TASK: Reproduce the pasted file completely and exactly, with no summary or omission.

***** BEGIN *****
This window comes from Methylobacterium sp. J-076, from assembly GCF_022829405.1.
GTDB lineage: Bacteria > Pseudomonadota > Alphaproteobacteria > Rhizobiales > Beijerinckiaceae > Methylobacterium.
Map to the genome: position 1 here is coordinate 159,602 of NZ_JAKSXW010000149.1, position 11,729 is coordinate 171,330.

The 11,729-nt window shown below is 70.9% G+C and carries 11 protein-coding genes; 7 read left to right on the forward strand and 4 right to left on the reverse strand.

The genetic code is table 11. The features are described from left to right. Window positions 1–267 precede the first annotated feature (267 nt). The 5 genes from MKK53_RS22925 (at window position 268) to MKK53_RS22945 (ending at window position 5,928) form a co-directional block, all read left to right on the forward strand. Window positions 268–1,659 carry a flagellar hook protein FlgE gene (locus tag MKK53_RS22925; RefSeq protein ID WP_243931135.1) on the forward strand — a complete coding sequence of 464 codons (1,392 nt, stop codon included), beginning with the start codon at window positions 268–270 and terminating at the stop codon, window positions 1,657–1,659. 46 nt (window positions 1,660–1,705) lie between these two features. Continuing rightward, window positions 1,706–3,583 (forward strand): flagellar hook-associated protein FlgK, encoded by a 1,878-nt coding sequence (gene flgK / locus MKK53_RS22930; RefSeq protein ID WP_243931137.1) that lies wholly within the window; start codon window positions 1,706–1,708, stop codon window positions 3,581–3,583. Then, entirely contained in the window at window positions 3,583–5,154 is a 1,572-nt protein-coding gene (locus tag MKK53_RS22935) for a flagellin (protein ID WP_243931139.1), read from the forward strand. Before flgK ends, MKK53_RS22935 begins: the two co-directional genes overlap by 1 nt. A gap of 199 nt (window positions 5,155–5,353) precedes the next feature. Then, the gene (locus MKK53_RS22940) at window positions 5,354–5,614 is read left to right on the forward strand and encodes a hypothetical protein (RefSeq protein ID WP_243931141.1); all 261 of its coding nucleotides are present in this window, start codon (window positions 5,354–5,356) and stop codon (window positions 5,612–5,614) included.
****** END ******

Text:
This window comes from Methylobacterium sp. J-076, from assembly GCF_022829405.1.
GTDB lineage: Bacteria > Pseudomonadota > Alphaproteobacteria > Rhizobiales > Beijerinckiaceae > Methylobacterium.
Map to the genome: position 1 here is coordinate 159,602 of NZ_JAKSXW010000149.1, position 11,729 is coordinate 171,330.

The 11,729-nt window shown below is 70.9% G+C and carries 11 protein-coding genes; 7 read left to right on the forward strand and 4 right to left on the reverse strand.

The genetic code is table 11. The features are described from left to right. Window positions 1–267 precede the first annotated feature (267 nt). The 5 genes from MKK53_RS22925 (at window position 268) to MKK53_RS22945 (ending at window position 5,928) form a co-directional block, all read left to right on the forward strand. Window positions 268–1,659 carry a flagellar hook protein FlgE gene (locus tag MKK53_RS22925; RefSeq protein ID WP_243931135.1) on the forward strand — a complete coding sequence of 464 codons (1,392 nt, stop codon included), beginning with the start codon at window positions 268–270 and terminating at the stop codon, window positions 1,657–1,659. 46 nt (window positions 1,660–1,705) lie between these two features. Continuing rightward, window positions 1,706–3,583 (forward strand): flagellar hook-associated protein FlgK, encoded by a 1,878-nt coding sequence (gene flgK / locus MKK53_RS22930; RefSeq protein ID WP_243931137.1) that lies wholly within the window; start codon window positions 1,706–1,708, stop codon window positions 3,581–3,583. Then, entirely contained in the window at window positions 3,583–5,154 is a 1,572-nt protein-coding gene (locus tag MKK53_RS22935) for a flagellin (protein ID WP_243931139.1), read from the forward strand. Before flgK ends, MKK53_RS22935 begins: the two co-directional genes overlap by 1 nt. A gap of 199 nt (window positions 5,155–5,353) precedes the next feature. Then, the gene (locus MKK53_RS22940) at window positions 5,354–5,614 is read left to right on the forward strand and encodes a hypothetical protein (RefSeq protein ID WP_243931141.1); all 261 of its coding nucleotides are present in this window, start codon (window positions 5,354–5,356) and stop codon (window positions 5,612–5,614) included.